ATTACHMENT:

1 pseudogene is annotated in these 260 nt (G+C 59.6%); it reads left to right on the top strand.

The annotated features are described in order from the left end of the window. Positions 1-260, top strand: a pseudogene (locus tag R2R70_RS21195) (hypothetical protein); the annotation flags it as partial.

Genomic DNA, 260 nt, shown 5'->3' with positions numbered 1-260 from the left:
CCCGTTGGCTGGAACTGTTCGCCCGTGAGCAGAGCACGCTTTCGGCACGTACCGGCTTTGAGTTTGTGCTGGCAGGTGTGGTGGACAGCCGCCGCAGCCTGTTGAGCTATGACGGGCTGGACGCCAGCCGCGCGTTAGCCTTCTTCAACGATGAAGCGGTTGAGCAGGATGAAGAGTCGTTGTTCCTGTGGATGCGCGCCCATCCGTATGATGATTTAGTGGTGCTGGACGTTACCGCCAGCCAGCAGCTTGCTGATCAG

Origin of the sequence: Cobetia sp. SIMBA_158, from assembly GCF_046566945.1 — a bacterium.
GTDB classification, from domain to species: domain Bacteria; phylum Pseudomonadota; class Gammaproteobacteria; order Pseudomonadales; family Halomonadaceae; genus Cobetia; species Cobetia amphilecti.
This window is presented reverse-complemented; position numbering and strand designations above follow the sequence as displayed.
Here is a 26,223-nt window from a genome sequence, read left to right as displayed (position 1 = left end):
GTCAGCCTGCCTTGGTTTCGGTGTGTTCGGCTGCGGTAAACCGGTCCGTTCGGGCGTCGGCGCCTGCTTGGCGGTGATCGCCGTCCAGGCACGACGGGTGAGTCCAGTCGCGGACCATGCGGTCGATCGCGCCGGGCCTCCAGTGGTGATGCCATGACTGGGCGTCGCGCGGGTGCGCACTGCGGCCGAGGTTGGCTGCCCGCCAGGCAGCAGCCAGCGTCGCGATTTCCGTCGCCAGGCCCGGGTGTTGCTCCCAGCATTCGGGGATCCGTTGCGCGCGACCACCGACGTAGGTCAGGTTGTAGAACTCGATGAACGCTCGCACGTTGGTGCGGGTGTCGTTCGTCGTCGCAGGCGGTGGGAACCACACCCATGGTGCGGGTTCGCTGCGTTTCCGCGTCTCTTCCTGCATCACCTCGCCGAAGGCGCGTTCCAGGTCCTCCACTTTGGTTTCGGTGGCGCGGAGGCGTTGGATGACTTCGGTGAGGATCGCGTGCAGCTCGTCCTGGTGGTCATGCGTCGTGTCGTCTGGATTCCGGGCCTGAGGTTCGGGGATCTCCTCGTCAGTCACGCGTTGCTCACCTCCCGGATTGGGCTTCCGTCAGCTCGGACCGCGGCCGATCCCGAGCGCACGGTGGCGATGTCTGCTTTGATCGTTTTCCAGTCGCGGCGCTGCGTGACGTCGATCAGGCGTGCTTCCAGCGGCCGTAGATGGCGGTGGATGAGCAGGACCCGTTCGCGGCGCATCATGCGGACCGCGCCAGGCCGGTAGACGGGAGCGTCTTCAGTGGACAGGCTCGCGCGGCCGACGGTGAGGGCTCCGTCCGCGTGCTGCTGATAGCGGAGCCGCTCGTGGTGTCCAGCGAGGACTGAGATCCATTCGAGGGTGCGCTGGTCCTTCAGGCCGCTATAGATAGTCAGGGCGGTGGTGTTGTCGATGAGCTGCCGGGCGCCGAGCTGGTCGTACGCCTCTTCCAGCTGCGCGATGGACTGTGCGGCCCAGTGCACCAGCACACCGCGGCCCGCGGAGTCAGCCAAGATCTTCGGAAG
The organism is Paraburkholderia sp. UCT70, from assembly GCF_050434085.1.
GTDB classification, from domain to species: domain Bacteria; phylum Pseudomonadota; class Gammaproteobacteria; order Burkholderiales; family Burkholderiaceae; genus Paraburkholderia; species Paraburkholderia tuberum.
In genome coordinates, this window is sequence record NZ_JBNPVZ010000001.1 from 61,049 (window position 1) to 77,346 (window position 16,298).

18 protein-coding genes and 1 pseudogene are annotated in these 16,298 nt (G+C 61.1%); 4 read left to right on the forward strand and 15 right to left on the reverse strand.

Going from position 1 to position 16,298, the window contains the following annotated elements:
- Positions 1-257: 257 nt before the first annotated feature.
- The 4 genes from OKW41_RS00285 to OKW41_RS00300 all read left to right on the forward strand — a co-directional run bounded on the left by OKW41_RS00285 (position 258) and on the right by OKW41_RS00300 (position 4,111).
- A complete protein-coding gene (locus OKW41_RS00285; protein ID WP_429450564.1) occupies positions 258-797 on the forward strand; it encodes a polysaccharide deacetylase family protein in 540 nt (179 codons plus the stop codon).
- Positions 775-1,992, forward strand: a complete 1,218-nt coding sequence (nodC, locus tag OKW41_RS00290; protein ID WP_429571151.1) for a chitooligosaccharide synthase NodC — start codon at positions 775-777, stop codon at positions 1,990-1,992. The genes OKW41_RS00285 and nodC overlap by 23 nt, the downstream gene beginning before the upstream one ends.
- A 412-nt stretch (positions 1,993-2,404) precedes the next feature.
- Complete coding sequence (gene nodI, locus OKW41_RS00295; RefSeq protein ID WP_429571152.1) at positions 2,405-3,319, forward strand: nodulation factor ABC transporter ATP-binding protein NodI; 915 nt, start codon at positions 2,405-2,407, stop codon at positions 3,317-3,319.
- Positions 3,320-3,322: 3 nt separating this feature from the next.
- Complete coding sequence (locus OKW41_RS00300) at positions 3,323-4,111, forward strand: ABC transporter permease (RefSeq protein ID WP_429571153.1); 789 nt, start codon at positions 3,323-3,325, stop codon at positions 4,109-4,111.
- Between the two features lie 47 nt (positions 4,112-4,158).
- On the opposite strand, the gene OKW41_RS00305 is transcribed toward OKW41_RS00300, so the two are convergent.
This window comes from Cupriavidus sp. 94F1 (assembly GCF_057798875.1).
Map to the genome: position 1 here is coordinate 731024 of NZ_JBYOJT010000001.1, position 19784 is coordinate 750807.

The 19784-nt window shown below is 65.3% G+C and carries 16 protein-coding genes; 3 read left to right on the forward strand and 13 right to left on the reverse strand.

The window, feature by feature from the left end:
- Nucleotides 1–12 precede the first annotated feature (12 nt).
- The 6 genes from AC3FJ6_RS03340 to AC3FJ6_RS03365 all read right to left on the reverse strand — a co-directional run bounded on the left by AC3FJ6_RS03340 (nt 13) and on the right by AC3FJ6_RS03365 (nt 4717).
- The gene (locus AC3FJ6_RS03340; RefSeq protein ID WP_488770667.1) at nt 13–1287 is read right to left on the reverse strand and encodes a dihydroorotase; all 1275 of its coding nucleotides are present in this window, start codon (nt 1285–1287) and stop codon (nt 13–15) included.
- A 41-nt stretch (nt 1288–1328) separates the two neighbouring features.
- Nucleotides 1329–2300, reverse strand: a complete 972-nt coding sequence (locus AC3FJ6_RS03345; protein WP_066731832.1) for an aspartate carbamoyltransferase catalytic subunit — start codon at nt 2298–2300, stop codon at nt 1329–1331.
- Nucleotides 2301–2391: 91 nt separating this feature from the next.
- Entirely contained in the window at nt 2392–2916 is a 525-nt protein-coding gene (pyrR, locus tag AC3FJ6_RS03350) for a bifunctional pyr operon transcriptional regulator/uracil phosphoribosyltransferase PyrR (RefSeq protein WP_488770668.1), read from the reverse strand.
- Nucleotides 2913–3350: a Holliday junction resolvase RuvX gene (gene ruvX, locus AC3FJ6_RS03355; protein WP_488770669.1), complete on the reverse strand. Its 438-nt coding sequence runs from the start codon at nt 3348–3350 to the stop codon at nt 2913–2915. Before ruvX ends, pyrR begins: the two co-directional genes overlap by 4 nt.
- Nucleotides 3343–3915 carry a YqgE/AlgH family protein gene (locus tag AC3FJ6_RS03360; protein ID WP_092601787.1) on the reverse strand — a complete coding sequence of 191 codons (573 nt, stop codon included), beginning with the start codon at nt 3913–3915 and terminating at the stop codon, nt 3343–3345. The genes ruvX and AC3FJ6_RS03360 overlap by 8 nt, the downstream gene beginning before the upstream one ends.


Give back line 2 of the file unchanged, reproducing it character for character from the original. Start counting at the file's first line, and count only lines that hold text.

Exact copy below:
The annotated features are described in order from the left end of the window. Positions 1-260, top strand: a pseudogene (locus tag R2R70_RS21195) (hypothetical protein); the annotation flags it as partial.